function which takes our private key, the peer’s public key, the error to return on failure and a lambda which gets called with the computed shared secret passed as a parameter. Note that RFC 7748 recommends applying a KDF to the shared secret before usage.

```
// run ECDH to agree on a shared secret
agree_ephemeral(my_private_key,
&peer_public_key,
Unspecified, // error to return on failure
|shared_secret: &[u8]| { // the result of the key agreement is passed to this lambda
println!("shared_secret = {}", hex::encode(shared_secret.as_ref())); // don't print this in production
// As recommended in RFC 7748 we should apply a KDF on the key material here before using in a real application
// We can return the derived key from the kdf here, otherwise we just return () if the key isn't needed outside this scope
Ok(())
})
```

Running the code gives the following output:

```
my_public_key = 0b226d3e97b342d800a681cafbb79f0a151122562a306983f48e4841ea8dc714
peer_public_key = df5e6313fec0909914c686b63578b9aeee13ab3f49300c5e692bf3a204ed2475
shared_secret = cb210ba8b6909dd7a4d9c5a0c5e28329f142780cdfb556594e55efe390deb735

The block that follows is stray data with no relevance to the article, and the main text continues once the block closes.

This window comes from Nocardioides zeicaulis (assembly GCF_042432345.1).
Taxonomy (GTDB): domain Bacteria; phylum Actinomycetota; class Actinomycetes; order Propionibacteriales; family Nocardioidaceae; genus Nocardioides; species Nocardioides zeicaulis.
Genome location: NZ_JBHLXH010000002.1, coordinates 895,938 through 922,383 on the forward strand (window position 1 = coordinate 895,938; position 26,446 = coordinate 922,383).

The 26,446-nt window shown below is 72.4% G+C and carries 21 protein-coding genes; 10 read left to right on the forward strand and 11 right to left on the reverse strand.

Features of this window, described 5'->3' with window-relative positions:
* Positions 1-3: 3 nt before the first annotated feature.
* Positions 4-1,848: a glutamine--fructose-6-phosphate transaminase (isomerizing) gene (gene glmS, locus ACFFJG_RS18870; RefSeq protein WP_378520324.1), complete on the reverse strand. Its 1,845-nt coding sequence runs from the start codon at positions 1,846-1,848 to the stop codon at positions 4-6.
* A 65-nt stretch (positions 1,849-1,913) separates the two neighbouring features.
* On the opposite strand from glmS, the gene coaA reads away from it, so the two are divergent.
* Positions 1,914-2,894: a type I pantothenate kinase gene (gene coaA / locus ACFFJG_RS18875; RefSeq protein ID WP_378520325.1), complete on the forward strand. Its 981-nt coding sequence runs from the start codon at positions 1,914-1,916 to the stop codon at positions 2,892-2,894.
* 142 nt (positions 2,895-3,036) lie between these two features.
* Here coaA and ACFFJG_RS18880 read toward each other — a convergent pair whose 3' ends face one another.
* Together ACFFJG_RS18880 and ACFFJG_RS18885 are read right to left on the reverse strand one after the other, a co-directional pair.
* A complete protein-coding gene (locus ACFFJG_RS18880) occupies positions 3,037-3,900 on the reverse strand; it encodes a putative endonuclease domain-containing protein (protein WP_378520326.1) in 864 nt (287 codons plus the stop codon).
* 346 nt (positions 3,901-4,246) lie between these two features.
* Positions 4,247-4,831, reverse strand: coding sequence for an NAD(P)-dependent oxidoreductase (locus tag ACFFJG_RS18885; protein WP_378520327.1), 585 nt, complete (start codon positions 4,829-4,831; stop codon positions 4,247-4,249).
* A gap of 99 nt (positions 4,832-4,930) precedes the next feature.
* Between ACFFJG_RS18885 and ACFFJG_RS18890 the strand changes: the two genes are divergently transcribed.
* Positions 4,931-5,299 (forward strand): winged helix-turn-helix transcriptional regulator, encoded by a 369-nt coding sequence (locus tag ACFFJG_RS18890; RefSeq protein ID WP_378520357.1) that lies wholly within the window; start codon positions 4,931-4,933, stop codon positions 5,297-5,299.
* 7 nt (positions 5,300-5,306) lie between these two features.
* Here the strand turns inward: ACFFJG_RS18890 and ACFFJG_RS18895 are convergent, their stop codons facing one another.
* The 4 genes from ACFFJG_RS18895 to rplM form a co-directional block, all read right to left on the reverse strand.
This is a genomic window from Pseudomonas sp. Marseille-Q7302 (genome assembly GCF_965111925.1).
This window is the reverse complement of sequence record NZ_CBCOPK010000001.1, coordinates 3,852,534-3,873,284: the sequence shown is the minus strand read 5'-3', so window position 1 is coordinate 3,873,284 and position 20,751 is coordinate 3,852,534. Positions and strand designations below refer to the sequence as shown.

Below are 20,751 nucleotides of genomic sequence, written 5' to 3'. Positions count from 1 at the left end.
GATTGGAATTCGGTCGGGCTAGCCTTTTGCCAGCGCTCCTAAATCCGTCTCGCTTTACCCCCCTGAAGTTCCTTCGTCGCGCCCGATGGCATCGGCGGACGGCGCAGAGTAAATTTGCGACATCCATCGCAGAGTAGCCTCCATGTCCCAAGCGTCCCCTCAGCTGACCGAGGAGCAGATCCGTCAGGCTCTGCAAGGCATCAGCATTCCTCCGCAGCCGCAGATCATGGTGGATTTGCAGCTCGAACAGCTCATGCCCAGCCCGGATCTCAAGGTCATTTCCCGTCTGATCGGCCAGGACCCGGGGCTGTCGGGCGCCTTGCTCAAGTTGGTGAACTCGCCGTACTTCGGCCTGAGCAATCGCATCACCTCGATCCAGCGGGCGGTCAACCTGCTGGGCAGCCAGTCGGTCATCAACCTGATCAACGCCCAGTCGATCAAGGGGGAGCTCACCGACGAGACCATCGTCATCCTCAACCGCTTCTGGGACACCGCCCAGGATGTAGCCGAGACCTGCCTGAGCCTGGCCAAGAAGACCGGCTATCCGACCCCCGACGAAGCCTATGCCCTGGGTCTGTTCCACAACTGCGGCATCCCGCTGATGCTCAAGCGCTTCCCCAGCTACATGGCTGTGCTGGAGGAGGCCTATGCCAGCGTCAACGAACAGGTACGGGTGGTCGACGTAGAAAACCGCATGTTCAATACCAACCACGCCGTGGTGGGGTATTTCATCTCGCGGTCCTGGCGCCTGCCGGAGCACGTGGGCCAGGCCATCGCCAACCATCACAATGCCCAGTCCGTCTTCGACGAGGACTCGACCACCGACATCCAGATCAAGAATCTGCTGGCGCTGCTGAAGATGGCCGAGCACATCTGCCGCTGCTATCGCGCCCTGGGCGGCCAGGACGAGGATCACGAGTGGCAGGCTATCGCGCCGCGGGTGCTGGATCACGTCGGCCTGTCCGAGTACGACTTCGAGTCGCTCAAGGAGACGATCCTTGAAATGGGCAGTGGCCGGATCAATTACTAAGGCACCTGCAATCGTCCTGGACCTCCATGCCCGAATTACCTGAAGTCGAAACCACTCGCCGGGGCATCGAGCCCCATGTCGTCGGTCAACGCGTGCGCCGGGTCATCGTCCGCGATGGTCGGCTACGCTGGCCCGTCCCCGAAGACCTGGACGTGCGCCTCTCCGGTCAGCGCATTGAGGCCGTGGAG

```

In this second example we start a tcp server in another thread and then connect to it as a tcp client in the main thread. The call to `server.join`

blocks the main thread until the child thread completes. The `ecdh_x25519`

function runs the full ECDH protocol as described above except the public keys are exchanged over the tcp stream after the connection is established.

```
use std::thread;
use std::net::{TcpListener, TcpStream};
use std::io::{Read, Write};
fn main() {
let server = thread::spawn(move || {
let listener = TcpListener::bind("127.0.0.1:8080").unwrap();
let mut stream = listener.accept().unwrap().0;
ecdh_x25519("server", &mut stream).unwrap();
});
let mut stream = TcpStream::connect("127.0.0.1:8080").unwrap();
ecdh_x25519("client", &mut stream).unwrap();
server.join().unwrap();
}
```

Running the code gives the following output. As you can see the `server_shared_secret`

and `server_shared_secret`

values match as expected:

```
client_public_key = 648185523469cf6678912c9e9b24b243851b2137ed065729621e4ecba4ef1564
server_public_key = c7a92fe60880181d7c11ac688c98be671dff7892cfc51de10563be41f48d264d
server_peer_public_key = 648185523469cf6678912c9e9b24b243851b2137ed065729621e4ecba4ef1564
client_peer_public_key = c7a92fe60880181d7c11ac688c98be671dff7892cfc51de10563be41f48d264d
server_shared_secret = 3ab034715237b6d34ec14b3f65c66418cd715284febf3f9102553ec8f5aa8a4d